Barry Jenkins Quietly Makes History With Oscar Nomination Trifecta

No other black writer-director has been nominated for Best Director, Picture and Screenplay.

Barry Jenkins, the writer and director behind “Moonlight,” could become the biggest story of awards season should he nab Best Director at the 89th Academy Awards next month. His win would mark the first time a black man had ever done so.

But when the nominations were announced on Tuesday, Jenkins quietly made a little history along the way as well, becoming the first black writer-director to get individually nominated for Best Director and Best Screenplay for his work on a film that received a Best Picture nomination, too.

All in all, “Moonlight” nabbed eight nominations, tying “Arrival” for second most among all films after “La La Land.”

Jenkins, who is currently in Amsterdam, responded to the news over Twitter a few hours after the nominations were released.

No black man has ever won Best Director at the Oscars, and Jenkins is just the fourth to ever get nominated.

John Singleton famously did it first in 1992 with “Boyz n the Hood,” while also scoring a nomination for a best screenplay award. Then Lee Daniels was nominated in 2010 with “Precious,” the film for which Geoffrey Fletcher won Best Adapted Screenplay. Most recently, Steve McQueen was nominated for Best Director in 2014 for “12 Years a Slave,” for which John Ridley won Best Adapted Screenplay.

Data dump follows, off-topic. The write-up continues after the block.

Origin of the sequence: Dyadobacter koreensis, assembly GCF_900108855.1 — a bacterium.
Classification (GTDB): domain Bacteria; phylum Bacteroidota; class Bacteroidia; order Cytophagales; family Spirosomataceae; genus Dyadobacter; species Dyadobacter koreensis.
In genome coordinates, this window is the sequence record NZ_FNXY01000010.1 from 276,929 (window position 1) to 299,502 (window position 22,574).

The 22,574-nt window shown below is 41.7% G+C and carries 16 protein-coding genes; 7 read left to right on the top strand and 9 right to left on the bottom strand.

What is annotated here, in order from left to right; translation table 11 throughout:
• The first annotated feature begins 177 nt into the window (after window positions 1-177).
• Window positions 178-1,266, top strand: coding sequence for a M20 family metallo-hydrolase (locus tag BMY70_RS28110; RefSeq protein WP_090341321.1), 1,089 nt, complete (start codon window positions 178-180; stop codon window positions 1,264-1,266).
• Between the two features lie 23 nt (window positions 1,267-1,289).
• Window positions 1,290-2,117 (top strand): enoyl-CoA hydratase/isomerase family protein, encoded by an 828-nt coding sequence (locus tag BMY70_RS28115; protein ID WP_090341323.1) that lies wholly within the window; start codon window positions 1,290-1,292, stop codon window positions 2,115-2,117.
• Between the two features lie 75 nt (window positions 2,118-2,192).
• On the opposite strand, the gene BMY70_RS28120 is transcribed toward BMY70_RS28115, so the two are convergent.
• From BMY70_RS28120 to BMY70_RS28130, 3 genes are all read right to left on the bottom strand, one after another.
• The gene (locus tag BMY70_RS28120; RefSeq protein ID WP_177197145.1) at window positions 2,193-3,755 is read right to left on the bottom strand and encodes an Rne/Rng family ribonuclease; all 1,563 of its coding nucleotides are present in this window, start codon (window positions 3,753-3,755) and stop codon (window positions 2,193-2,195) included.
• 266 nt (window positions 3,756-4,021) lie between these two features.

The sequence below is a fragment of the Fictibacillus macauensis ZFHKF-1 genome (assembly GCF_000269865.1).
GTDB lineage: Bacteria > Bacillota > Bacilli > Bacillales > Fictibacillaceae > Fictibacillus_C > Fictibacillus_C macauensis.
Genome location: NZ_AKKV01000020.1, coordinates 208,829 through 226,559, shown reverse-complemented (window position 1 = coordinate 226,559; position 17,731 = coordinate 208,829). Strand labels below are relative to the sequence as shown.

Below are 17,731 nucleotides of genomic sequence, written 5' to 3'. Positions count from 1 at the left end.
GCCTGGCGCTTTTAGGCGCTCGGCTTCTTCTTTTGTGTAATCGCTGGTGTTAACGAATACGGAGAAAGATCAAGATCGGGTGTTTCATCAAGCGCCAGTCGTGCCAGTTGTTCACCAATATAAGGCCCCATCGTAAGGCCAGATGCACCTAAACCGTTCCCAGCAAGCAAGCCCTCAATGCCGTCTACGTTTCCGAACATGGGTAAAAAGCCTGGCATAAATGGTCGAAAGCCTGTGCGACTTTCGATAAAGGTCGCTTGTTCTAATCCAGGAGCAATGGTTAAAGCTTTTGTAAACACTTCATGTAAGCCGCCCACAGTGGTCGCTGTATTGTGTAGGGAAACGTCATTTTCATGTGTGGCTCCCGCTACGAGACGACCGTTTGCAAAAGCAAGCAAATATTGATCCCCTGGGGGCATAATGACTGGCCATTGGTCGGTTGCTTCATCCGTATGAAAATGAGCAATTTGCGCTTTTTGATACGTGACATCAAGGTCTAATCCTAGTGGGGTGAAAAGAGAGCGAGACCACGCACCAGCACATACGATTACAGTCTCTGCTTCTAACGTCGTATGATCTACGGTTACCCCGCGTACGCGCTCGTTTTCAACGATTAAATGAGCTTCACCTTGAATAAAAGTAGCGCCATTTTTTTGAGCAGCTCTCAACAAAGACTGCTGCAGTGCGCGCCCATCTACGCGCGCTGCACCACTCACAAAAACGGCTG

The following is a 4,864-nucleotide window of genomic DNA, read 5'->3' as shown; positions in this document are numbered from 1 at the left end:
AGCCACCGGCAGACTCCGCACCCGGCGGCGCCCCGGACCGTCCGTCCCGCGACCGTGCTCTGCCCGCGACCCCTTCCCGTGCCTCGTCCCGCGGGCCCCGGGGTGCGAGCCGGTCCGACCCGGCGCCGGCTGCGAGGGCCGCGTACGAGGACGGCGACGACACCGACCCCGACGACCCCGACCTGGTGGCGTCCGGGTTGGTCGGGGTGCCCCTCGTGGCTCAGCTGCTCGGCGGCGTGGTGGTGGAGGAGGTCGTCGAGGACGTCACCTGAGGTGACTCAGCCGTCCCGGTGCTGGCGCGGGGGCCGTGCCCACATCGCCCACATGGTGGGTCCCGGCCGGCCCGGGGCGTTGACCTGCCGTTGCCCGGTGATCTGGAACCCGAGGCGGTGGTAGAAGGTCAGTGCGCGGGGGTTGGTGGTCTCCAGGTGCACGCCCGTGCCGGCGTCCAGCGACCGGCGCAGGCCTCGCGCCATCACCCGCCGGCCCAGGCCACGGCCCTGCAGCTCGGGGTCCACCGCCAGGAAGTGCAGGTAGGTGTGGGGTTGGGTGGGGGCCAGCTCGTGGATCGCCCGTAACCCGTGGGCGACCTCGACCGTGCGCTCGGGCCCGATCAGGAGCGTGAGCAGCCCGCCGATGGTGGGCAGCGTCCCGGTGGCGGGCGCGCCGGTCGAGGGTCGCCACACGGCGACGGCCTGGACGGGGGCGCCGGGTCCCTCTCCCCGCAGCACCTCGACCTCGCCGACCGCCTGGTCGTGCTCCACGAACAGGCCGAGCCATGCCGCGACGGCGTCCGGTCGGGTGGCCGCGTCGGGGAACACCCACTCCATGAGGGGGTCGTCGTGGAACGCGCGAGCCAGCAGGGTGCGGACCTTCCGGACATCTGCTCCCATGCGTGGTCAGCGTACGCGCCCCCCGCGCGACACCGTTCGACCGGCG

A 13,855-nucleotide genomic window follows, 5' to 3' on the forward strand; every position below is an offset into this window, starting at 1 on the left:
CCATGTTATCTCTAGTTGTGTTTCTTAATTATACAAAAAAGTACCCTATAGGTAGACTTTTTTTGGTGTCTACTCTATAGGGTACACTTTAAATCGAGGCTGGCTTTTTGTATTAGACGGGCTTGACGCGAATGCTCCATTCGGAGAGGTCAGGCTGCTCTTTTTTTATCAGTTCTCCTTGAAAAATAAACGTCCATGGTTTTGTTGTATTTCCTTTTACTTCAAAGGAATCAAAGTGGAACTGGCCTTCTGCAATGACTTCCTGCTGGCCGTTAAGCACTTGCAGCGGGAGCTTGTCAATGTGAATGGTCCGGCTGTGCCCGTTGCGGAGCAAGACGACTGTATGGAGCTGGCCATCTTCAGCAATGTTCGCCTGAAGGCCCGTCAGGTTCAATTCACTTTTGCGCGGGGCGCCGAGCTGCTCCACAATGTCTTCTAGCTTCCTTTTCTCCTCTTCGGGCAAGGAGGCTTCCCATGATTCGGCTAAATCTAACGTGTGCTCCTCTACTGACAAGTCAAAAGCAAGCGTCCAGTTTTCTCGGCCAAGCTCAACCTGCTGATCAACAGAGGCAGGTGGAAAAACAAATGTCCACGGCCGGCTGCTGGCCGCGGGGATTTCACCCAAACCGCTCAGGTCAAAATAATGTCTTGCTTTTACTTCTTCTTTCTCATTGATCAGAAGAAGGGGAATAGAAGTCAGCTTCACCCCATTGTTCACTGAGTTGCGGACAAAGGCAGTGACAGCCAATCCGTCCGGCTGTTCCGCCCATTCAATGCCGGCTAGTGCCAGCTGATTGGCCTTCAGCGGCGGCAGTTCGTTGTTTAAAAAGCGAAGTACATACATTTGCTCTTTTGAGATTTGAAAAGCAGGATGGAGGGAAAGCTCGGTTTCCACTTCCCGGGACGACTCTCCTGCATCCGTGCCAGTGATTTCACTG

Barry Jenkins could become the first black man to win best director at the Oscars next month.
Barry Jenkins could become the first black man to win best director at the Oscars next month.
Roy Rochlin via Getty Images

But Jenkins is alone in receiving nominations for the writing and directing of a film up for Best Picture. (”Moonlight” is based on the play “In Moonlight Black Boys Look Blue.”) Notably, no black woman has ever been nominated for Best Director.

“Moonlight,” which has grossed more than $15 million worldwide, follows the life of a boy named Chiron, who grows up in impoverished 1980s Miami with a drug-addicted mother while struggling to come to terms with his own sexuality.

Clarification: The language in this post has been amended to reflect that Jenkins is not personally nominated in the Best Picture category, because he does not have a producer credit.

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